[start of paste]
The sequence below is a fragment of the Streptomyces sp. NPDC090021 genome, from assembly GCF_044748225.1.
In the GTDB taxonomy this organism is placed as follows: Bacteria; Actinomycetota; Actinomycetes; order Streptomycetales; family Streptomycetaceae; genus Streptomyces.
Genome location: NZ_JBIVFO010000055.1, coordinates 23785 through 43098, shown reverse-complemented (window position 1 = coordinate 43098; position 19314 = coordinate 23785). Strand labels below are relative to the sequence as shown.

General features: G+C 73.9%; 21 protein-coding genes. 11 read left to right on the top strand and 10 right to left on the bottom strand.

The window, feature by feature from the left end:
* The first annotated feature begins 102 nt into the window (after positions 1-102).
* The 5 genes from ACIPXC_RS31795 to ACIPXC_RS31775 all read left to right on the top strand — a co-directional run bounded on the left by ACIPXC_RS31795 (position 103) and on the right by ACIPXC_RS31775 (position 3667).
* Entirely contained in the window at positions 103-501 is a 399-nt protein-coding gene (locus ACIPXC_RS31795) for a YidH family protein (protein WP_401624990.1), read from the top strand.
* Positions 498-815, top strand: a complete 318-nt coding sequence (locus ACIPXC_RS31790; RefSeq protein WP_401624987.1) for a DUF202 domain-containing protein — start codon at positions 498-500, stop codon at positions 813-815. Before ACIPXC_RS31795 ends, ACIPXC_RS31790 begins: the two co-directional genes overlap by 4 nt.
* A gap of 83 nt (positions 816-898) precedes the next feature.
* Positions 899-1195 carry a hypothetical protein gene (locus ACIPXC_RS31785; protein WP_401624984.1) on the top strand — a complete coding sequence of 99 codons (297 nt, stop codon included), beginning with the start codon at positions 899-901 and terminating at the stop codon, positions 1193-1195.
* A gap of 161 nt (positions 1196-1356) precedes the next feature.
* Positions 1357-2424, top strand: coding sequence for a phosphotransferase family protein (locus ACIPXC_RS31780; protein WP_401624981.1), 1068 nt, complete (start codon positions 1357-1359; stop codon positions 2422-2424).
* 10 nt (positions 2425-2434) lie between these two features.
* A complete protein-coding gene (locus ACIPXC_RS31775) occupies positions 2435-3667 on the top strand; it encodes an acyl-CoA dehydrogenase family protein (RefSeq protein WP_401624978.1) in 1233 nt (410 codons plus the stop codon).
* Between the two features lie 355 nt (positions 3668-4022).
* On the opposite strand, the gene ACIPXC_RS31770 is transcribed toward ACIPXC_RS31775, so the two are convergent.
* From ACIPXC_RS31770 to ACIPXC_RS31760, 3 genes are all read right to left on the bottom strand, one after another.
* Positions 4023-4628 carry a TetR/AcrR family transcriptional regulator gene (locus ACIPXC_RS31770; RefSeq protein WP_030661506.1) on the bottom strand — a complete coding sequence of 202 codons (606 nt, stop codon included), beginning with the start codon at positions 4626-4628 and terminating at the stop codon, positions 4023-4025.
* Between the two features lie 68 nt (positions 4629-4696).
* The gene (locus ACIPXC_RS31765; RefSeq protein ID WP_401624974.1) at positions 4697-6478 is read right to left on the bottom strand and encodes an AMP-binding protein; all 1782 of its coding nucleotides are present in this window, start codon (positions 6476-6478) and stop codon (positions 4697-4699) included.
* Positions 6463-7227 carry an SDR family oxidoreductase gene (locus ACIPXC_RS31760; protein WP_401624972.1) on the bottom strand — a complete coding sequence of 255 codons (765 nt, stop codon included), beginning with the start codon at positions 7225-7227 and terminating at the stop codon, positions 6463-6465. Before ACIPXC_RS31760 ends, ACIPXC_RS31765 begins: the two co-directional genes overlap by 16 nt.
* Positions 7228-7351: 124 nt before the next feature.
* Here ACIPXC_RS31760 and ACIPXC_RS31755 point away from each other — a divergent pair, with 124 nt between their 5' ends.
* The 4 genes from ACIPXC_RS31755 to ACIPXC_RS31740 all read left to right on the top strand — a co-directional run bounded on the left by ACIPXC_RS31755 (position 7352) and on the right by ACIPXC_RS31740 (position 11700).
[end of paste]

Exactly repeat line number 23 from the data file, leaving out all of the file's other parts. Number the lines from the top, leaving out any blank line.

* Positions 7228-7351: 124 nt before the next feature.